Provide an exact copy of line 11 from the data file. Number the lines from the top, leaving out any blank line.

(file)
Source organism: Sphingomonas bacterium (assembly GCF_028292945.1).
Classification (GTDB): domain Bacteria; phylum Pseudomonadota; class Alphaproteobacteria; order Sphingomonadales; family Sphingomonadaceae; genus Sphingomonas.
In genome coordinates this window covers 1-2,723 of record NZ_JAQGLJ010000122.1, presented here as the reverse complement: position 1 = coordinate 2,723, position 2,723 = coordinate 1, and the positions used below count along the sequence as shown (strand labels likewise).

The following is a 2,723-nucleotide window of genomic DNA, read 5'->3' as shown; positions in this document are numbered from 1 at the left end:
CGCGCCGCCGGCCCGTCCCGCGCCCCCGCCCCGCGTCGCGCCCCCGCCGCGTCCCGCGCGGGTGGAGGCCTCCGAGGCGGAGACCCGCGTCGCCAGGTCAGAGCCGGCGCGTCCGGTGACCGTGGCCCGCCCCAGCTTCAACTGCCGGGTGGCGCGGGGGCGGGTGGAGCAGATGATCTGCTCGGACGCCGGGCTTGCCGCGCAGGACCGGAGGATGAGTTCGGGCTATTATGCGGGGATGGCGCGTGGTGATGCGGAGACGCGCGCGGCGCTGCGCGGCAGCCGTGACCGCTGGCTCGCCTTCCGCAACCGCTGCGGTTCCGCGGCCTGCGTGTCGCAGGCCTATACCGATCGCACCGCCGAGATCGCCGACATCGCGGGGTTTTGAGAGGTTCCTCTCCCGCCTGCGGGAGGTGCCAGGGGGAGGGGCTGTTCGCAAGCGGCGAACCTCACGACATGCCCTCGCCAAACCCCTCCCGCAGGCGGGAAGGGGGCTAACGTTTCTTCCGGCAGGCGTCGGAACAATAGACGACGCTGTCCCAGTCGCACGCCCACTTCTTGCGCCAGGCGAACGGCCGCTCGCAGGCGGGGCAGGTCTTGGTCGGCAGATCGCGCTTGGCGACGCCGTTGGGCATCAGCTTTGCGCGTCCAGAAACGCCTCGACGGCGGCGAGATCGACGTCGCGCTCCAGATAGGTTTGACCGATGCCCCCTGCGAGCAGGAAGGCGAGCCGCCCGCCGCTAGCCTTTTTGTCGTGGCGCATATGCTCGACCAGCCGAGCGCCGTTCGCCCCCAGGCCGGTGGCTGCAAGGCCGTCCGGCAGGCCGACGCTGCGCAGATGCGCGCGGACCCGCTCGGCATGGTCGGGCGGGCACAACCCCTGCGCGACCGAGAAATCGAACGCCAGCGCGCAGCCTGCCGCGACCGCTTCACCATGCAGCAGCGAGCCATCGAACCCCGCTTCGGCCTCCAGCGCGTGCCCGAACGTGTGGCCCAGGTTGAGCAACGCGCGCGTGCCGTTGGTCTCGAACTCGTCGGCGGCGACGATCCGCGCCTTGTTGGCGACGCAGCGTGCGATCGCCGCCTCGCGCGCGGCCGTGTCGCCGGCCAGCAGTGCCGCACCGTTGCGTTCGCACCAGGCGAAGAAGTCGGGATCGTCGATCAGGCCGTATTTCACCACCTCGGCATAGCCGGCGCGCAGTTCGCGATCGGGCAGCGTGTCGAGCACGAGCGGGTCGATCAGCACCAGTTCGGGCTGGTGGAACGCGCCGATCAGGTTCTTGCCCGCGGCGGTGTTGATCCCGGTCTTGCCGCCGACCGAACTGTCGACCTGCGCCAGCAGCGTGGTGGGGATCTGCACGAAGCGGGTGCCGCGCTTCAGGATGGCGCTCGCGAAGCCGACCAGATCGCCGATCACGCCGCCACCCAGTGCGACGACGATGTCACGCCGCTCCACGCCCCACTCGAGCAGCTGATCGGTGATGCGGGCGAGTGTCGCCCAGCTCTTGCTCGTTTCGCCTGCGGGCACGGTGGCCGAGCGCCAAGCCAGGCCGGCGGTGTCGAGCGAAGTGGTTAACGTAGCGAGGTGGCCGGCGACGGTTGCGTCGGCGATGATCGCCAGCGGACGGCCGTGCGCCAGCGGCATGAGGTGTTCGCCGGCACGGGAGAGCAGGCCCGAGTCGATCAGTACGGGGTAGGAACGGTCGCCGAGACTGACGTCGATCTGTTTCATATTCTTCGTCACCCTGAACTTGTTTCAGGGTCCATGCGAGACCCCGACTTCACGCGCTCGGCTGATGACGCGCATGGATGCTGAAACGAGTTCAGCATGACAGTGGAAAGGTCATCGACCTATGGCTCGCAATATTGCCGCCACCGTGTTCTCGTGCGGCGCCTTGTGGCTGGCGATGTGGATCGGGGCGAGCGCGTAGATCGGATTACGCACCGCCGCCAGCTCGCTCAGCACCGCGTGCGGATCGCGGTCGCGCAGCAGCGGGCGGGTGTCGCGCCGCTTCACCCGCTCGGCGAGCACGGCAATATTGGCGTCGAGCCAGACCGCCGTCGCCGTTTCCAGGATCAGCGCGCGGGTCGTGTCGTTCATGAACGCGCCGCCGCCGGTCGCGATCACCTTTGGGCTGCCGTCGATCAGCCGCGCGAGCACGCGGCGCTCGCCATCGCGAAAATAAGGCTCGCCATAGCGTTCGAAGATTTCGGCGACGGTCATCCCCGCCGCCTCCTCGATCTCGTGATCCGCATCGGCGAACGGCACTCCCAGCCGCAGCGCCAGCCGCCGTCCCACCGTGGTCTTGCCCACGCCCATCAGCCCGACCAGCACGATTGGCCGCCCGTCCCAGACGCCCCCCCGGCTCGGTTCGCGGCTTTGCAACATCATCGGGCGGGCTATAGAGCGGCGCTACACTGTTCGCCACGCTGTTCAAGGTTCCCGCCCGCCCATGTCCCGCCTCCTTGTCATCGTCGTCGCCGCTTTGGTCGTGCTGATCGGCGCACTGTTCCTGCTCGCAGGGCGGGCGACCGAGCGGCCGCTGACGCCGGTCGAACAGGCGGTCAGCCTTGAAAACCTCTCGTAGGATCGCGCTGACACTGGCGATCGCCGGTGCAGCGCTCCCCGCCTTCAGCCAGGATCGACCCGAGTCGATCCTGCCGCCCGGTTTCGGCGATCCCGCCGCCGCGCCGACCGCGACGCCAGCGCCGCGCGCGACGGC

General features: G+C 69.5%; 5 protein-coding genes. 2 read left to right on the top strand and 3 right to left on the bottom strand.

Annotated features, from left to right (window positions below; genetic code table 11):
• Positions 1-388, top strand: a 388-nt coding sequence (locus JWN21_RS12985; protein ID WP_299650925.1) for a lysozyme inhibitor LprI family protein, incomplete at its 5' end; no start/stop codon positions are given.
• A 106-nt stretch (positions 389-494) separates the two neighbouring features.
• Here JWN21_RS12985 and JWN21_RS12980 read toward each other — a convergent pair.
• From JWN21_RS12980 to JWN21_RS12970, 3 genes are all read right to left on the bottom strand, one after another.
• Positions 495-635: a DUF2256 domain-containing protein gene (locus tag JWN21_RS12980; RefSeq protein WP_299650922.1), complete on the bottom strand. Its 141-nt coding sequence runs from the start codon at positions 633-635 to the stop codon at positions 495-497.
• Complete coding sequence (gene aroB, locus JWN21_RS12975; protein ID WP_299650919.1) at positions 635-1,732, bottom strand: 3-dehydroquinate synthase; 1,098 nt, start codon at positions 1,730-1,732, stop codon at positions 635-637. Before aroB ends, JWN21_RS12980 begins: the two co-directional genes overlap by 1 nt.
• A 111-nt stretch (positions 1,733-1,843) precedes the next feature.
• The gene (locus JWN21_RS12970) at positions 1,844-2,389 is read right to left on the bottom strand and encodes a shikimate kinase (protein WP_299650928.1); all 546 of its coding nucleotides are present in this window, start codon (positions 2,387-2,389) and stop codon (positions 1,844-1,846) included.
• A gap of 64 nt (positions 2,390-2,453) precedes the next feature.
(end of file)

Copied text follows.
• From JWN21_RS12980 to JWN21_RS12970, 3 genes are all read right to left on the bottom strand, one after another.